if (fs.get("HasLatLngData"))
               mapView = new MapView(
                   name: "theOneMap",
                   model: fs,
                   el: $("#map")


We looked at solutions to this, and other problems, beyond just simply refactoring into smaller methods, and found a host of design patterns and Backbone extensions that suited us.


One of the solutions we found to the above problem was to create our own custom Backbone extensions. We created a “Backbone.Hacks” repository and started adding object prototypes for Controllers, Mediator, EventAggregator, and several other Backbone hacks to customize it to our needs. As we progressed in our project, we found the need for more of these custom extensions, and more importantly, we noticed a lot of repeated code for basic things like rendering or setting up event handlers. We addressed those issues by creating things like default implementations for Backbone.Views for simple json-to-template rendering. This pattern drove us to look for existing extensions to Backbone.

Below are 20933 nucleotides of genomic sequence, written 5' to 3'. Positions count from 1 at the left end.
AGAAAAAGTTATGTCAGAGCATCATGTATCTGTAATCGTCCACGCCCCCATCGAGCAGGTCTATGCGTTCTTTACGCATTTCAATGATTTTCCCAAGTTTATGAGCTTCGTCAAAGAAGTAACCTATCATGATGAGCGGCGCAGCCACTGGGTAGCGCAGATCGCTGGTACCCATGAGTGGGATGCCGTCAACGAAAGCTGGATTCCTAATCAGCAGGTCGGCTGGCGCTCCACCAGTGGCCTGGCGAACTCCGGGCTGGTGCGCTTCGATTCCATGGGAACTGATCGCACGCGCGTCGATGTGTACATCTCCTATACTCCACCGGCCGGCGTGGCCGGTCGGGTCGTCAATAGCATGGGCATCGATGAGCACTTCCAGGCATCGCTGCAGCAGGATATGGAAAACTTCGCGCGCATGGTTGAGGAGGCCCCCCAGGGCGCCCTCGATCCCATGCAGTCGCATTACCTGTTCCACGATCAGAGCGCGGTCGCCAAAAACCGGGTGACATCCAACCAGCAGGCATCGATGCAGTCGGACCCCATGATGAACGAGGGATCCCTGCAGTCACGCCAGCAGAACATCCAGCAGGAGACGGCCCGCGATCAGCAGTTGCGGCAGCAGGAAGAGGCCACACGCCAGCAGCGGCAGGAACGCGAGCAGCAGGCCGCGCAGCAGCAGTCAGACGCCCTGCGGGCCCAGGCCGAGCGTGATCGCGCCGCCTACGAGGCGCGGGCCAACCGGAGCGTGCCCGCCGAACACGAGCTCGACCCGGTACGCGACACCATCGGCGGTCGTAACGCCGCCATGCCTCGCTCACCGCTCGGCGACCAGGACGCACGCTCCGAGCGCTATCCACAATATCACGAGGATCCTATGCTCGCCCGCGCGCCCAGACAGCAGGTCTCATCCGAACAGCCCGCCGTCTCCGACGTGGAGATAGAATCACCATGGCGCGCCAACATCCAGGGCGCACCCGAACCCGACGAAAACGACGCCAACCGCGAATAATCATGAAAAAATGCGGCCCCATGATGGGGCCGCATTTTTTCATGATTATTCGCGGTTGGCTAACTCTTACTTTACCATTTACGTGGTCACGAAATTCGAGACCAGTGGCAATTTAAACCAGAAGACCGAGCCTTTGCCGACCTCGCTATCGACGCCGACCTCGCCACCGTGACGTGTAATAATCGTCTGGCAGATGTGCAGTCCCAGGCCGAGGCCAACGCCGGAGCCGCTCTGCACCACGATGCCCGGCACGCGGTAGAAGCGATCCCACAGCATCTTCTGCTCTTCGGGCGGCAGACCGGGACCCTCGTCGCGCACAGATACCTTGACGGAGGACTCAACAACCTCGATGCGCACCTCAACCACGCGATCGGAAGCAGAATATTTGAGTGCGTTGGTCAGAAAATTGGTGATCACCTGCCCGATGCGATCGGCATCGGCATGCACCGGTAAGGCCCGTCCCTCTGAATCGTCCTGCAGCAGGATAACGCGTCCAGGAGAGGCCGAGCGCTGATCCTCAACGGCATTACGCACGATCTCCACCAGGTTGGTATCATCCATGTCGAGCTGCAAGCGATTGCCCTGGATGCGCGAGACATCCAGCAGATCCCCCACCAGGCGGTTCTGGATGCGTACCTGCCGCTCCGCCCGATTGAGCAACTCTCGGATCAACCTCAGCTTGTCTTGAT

Enter Backbone.Marionette by Derick Bailey. Marionette is a fantastic, powerful extension to Backbone to handle all of the above mentioned issues and more. Marionette introduces an Application prototype, a singleton that handles app-wide event binding and layout management. Without going too in-depth on what Marionette does (read about it on its official GitHub page), I've provided some sample Marionette code from our application below.


Small utility prototype that handles app initialization, acts as a main container for app-wide objects, and acts as a global event handler.


   var fileviewerApp = new Marionette.Application();

       comments: "#comments",
       graph: "#graph"

    fileviewerApp.on("initialize:before", function ()
       this.getCurrentUnits = function () { ... };
       this.CacheStore = {};

   fileviewerApp.on("initialize:after", function ()
       var lastmodifiedepoch = $("#main-wrapper").data("lastmodified");

       // Instantiate the Cache stores.
       this.CacheStore.Activity = new Backbone.Cache({ name: "Activity", provider: window.localStorage, cacheBy: Backbone.Cache.CacheBy.ID, lastModifiedOnServer: lastmodifiedepoch });